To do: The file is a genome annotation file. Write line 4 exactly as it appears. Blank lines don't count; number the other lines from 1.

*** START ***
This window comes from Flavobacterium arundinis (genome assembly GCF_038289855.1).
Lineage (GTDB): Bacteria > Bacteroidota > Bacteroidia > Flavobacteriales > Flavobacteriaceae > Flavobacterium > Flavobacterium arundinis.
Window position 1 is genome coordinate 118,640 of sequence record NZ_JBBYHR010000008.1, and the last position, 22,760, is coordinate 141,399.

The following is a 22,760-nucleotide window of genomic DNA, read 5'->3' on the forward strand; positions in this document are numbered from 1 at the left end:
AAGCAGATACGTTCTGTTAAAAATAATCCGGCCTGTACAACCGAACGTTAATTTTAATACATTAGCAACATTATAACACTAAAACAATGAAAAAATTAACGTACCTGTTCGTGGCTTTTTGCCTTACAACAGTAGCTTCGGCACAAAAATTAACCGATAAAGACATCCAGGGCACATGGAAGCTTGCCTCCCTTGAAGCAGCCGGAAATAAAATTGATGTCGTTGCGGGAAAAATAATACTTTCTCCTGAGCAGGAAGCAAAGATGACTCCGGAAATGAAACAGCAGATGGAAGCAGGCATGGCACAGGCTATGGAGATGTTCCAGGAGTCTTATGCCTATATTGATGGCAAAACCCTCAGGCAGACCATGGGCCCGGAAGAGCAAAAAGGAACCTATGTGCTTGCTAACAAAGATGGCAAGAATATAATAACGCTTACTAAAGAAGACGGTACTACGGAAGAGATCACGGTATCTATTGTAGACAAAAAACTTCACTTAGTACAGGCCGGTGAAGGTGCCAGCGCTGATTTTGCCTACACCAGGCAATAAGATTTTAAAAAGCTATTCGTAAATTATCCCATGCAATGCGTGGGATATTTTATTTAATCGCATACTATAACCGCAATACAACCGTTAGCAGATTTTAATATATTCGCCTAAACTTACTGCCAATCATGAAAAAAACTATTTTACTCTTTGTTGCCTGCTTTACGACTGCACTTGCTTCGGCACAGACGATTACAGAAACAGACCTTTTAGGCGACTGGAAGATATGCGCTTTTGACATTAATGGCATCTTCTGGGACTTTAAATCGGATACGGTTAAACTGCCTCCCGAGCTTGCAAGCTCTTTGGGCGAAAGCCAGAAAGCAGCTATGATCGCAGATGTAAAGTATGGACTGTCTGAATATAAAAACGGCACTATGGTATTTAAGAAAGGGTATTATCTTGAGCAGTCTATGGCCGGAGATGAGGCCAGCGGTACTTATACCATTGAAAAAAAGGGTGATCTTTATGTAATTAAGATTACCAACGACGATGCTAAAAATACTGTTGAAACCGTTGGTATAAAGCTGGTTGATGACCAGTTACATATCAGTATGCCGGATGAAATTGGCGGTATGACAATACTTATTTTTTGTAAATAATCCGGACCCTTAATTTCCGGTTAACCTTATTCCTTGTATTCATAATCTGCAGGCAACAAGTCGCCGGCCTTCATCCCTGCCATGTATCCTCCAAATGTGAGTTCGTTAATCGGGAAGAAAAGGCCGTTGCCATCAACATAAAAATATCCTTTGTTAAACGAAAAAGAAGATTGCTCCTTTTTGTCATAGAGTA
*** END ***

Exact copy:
The following is a 22,760-nucleotide window of genomic DNA, read 5'->3' on the forward strand; positions in this document are numbered from 1 at the left end: